Barry a real fight, and were often highly developed and popular characters themselves.
Abra Kadabra, for example, was a man from the future who used technology so advanced
that it appeared as if it were magic. The Turtle fed on speed and was able to drain the
Flash of his powers for a limited time. Gorilla Grodd was not only an intelligent, and
highly evolved, super strong gorilla but also a powerful telepath. Leading the pack,
Captain Cold was the best developed and most popular rogue to face off against the
Flash. He started life as normal crook imprisoned by the Flash who swore vengeance.
When he got of out of jail, he stole cutting edge “cyclotron” based technology and
created his cold gun. His gun did far more than just create ice. It also created inertial
fields of low molecular motion that slowed the Flash down. Leonard Snart (aka Captain
Cold) was driven by three things: a desire for money, a lust for women, and a need to
“show up” Barry Allen. Snart’s past was a tragic one. He came from an abusive, poverty
stricken family, and this led to his rather gray take on the world and its morals. Leonard is
personally neither purely good or evil. Indeed, he has even teamed up with the Flash in
times of great need. When he took over leadership of the Flash’s Rogue Gallery in
Central City, he fined the other rogues by docking their cuts for the use of senseless
violence, and laid down a no drug policy among them that he strictly enforced. He is the
most popular, and best known, of Flash’s rogues today and I personally believe the
character has been given such depth that he could support his own ongoing title. With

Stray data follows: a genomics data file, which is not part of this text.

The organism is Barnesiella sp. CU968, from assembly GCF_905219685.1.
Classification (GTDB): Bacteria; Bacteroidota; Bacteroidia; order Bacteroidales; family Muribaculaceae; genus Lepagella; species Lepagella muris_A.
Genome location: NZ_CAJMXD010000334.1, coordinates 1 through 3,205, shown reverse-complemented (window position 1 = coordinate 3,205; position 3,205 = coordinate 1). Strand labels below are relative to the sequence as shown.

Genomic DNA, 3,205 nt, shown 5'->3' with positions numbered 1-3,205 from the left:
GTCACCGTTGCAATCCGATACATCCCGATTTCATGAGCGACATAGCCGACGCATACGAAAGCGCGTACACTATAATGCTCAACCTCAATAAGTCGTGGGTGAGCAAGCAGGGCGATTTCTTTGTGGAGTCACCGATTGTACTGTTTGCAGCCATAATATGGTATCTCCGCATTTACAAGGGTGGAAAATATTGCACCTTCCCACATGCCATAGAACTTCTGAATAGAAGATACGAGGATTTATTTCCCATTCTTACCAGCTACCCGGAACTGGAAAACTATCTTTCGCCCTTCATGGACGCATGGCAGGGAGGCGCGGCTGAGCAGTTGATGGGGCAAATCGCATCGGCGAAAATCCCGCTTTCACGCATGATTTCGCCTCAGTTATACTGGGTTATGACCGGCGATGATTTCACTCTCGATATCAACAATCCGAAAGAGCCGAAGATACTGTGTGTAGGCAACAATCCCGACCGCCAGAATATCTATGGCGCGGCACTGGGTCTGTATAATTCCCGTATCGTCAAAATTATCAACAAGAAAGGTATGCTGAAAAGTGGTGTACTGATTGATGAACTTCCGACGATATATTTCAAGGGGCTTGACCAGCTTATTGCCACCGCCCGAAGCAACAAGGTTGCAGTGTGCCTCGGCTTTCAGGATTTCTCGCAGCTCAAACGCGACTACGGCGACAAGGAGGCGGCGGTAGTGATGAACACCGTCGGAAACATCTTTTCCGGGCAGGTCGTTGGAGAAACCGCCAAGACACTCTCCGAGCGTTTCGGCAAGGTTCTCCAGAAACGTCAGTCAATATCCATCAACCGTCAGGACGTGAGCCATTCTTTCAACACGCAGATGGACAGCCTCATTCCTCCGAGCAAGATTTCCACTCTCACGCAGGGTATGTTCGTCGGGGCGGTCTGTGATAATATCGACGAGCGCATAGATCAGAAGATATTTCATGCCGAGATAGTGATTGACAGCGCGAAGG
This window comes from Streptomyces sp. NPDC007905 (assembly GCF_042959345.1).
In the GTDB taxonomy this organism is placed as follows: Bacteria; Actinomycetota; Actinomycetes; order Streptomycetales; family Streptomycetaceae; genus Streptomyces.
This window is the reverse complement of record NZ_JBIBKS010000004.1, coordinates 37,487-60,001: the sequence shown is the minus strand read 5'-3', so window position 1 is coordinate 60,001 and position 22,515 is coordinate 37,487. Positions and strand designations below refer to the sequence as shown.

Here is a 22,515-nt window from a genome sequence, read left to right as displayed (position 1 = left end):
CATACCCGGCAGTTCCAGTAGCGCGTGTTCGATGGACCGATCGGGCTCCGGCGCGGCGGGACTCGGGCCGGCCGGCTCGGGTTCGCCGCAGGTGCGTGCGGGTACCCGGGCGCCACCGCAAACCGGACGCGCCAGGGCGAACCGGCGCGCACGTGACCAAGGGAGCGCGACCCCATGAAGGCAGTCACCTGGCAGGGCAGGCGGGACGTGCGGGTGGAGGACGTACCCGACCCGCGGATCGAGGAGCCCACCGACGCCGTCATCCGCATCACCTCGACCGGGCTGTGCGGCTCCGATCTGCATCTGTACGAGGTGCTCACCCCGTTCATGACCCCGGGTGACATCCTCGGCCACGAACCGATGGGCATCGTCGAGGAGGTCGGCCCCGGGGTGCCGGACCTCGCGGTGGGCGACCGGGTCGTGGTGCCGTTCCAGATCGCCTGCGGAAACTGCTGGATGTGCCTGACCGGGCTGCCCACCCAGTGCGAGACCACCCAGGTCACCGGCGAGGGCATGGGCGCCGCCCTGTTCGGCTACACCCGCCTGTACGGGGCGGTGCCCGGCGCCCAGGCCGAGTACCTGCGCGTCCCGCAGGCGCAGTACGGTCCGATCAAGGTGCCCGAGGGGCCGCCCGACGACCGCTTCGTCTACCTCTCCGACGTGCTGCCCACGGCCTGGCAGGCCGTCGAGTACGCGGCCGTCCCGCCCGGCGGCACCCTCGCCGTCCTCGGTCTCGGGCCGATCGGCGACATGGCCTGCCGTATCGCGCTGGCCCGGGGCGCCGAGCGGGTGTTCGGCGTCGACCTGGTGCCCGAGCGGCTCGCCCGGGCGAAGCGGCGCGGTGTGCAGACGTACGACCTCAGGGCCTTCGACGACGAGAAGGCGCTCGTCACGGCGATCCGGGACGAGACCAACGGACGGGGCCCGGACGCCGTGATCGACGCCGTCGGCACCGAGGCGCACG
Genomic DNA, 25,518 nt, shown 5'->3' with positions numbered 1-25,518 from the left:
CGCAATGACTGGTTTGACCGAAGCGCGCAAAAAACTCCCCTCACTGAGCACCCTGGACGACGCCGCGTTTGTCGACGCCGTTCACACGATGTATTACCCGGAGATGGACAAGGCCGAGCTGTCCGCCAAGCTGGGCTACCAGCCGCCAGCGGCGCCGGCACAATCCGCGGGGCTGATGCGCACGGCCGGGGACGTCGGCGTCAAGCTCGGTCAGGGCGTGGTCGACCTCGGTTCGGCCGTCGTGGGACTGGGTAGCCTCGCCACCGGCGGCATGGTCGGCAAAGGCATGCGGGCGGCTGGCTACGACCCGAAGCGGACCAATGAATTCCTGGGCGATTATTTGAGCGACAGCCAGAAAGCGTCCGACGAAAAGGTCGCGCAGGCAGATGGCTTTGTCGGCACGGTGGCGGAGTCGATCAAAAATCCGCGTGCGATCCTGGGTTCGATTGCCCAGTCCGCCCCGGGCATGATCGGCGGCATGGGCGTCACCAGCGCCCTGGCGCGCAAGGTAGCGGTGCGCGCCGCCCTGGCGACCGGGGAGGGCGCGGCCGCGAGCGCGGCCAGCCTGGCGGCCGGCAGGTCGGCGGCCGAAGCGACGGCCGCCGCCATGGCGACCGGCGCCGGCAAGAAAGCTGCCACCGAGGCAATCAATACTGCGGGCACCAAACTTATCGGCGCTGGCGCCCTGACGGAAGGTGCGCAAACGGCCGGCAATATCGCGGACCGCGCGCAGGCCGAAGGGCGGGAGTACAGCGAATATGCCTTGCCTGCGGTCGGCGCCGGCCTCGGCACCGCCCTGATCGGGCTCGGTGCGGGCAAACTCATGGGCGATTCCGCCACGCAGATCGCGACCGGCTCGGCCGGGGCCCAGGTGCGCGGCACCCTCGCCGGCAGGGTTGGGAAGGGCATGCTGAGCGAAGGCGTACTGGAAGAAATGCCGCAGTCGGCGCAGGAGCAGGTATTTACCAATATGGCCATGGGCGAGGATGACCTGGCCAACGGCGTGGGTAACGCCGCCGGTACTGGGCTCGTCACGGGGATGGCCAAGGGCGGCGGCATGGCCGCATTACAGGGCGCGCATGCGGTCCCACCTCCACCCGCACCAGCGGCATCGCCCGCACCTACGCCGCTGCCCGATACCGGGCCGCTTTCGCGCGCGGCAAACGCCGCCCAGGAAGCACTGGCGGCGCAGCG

titles like Salvation Run and Rogues’ Revenge, it’s already been shown that readers will
buy a book centered on the Rogues with the Cold leading them even if the Flash never
appears in the book.
In addition to super villains, Barry’s run as the Scarlet Speedster
introduced a few foes tired directly to the Flash family and Mythos itself such as Eobard
Thawne, better known as Professor Zoom (aka The Reverse Flash). Zoom made his first
appearance in issue # 139 and continued to plague Barry Allen as his most powerful
nemesis, until his death many years later in issue # 323.
Barry Allen’s time as the Flash was filled with tragedy as well as triumphs.
Barry’s romantic life a mess. He and Iris West struggled with an on and off again
relationship, never fully working out their differences to make it work. Barry was
depicted as having feelings for many women during his “off” times with Iris including
fellow super heroes such as Black Canary and Zatanna. When Barry and Iris finally did